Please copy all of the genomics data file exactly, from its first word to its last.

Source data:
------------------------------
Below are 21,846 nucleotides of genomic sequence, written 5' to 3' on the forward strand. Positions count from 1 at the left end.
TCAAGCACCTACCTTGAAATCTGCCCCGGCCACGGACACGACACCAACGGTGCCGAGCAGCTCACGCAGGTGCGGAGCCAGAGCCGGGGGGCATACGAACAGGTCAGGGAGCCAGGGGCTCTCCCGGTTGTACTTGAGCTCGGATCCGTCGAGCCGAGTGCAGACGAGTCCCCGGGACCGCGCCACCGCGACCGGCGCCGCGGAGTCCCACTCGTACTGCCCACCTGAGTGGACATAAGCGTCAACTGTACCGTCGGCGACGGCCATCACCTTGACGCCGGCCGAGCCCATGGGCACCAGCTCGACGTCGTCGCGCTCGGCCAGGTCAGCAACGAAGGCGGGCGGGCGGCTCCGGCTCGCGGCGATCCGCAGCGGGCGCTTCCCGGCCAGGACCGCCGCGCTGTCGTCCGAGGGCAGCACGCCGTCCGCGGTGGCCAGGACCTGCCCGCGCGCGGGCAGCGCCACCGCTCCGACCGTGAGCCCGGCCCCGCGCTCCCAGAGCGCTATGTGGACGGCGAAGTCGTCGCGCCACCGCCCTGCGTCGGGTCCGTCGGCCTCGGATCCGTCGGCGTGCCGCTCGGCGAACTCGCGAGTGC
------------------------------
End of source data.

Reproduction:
Below are 21,846 nucleotides of genomic sequence, written 5' to 3' on the forward strand. Positions count from 1 at the left end.
TCAAGCACCTACCTTGAAATCTGCCCCGGCCACGGACACGACACCAACGGTGCCGAGCAGCTCACGCAGGTGCGGAGCCAGAGCCGGGGGGCATACGAACAGGTCAGGGAGCCAGGGGCTCTCCCGGTTGTACTTGAGCTCGGATCCGTCGAGCCGAGTGCAGACGAGTCCCCGGGACCGCGCCACCGCGACCGGCGCCGCGGAGTCCCACTCGTACTGCCCACCTGAGTGGACATAAGCGTCAACTGTACCGTCGGCGACGGCCATCACCTTGACGCCGGCCGAGCCCATGGGCACCAGCTCGACGTCGTCGCGCTCGGCCAGGTCAGCAACGAAGGCGGGCGGGCGGCTCCGGCTCGCGGCGATCCGCAGCGGGCGCTTCCCGGCCAGGACCGCCGCGCTGTCGTCCGAGGGCAGCACGCCGTCCGCGGTGGCCAGGACCTGCCCGCGCGCGGGCAGCGCCACCGCTCCGACCGTGAGCCCGGCCCCGCGCTCCCAGAGCGCTATGTGGACGGCGAAGTCGTCGCGCCACCGCCCTGCGTCGGGTCCGTCGGCCTCGGATCCGTCGGCGTGCCGCTCGGCGAACTCGCGAGTGC